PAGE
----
However, assuming your resolution to read more books is going to be solitary reading, there are many good reasons for you to make a New Year's reading pledge. I will share just a few of those reasons.
42% of college grads never read another book after college.
Last week's blog described two friends who read to relax at bedtime in one case and to just pass the time without any particular reason in another case. There is nothing wrong with reading to reduce stress. Personally, even if I am reading to relax, I still prefer to read something of value to me, so I keep a book of poetry beside my bed which serves that purpose well. The rhythm of poetry and the shorter length, which makes it easier to find a stopping place, are both reasons why poetry is especially restful and relaxing. Often the substance of the poems offer content for reflection as I fall asleep. In a similar category, reading can be inspiring, whether read at bedtime or any other time. Reading about the achievements or courage or good deeds of others can be an inspirational reason for reading.
The more a child reads, the better they are able to understand the emotions of others.
|Photo Credit: Lyn Fenwick|
Three hundred years ago, Joseph Addison described another important reason for reading: "Reading is to the mind what exercise is to the body." Studies have shown that reading really does increase the blood flow and improves connectivity in the brain. It is not just what you learn by reading but also an actual physical impact.
80% of U.S. families did not buy or read a book last year.
Obviously, reading can provide information that can alter your thinking. Right now, with health issues limiting travel, we can still learn about other people and other places through books. Books can even take us back in history. Mark Twain wrote that history may not repeat itself, but it does rhyme. Instead of every generation needing to learn hard lessons for themselves, reading can spare the mistakes and build on the achievements.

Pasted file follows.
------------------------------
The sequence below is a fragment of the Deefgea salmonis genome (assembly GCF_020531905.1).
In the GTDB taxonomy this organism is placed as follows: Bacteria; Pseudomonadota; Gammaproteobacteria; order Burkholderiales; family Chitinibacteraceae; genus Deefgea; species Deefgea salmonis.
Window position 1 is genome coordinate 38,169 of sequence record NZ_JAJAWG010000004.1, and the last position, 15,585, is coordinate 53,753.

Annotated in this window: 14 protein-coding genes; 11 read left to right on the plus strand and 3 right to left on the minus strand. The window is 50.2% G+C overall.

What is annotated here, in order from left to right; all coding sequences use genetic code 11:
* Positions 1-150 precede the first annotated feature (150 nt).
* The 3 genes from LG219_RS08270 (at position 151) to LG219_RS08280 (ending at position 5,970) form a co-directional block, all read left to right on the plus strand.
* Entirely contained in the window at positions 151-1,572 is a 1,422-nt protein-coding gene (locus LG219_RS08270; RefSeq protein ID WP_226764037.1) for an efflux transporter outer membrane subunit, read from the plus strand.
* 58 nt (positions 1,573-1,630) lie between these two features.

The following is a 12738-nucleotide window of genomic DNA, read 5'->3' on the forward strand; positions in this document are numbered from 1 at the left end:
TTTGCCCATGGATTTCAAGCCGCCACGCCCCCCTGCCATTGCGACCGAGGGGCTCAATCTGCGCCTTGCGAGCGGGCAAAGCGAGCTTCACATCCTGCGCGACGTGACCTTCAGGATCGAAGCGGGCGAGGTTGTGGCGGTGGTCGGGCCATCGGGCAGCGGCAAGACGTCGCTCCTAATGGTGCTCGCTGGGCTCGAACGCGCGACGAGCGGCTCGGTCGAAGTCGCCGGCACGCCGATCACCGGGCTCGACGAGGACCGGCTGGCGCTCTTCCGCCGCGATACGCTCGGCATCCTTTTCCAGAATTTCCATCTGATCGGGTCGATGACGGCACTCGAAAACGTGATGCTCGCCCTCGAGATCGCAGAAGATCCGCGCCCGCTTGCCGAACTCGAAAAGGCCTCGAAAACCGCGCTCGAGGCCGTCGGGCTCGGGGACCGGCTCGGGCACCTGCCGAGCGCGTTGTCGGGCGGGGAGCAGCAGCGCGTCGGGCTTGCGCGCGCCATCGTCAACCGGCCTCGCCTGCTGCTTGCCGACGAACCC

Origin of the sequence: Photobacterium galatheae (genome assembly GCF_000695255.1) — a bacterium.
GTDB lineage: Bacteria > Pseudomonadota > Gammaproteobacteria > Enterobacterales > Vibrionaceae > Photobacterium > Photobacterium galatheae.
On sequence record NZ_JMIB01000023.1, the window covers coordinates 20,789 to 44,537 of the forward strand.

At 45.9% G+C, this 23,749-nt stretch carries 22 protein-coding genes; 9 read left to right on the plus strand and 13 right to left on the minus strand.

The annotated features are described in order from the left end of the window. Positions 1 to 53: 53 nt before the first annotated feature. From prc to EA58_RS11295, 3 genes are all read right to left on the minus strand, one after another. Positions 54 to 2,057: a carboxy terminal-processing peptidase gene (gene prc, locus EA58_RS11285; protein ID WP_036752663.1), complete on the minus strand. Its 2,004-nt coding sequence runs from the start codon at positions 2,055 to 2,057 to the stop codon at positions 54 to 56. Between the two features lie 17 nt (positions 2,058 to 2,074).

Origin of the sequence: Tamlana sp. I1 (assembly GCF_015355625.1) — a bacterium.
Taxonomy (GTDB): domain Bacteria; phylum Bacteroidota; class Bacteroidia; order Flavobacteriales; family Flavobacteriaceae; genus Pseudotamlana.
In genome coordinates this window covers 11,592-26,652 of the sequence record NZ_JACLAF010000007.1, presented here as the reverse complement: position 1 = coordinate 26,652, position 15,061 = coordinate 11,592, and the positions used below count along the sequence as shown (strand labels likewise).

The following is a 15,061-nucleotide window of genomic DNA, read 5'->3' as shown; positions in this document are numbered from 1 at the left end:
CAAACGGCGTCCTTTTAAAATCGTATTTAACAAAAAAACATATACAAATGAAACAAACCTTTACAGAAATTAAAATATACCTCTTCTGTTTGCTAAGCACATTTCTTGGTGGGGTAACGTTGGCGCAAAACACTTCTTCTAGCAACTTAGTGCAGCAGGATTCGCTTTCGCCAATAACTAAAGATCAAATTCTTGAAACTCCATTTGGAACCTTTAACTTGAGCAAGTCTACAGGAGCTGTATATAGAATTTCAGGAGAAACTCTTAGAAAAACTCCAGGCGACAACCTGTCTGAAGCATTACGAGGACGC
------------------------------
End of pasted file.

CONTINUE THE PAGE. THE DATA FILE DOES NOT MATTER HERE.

70% of U.S. families have not been inside a bookstore in the past 5 years.
Children are not alone in benefitting from reading books that challenge their imaginations. Fiction authors of the 1800s are believed to have inspired and challenged inventors and scientists who read their books and made fantasy into reality. How many young boys credit reading a book about an athlete as what made them believe they too could run faster, jump higher, or enter a sport that they believed had been closed to them because of a disability or their color or financial limits. How many people have built something or written something or baked something or explored something because they were inspired by a book they read, and age need not be a barrier to readers inspired by a book.
I do not know the source of the statistics I quoted. Frankly, I hope they are wrong, because I cannot imagine not wanting to continue reading for a lifetime. But, I do know that other sources support the severe reduction in reading, and I know too many bookstores closed because people stopped buying books.
Whether you read to relax, to be inspired, to be educated, to learn, to improve something about yourself, to gain confidence--and I am not referring to "self-help" books but rather well written books that appeal to you for many reasons, I hope you believe that reading is worth making time to read.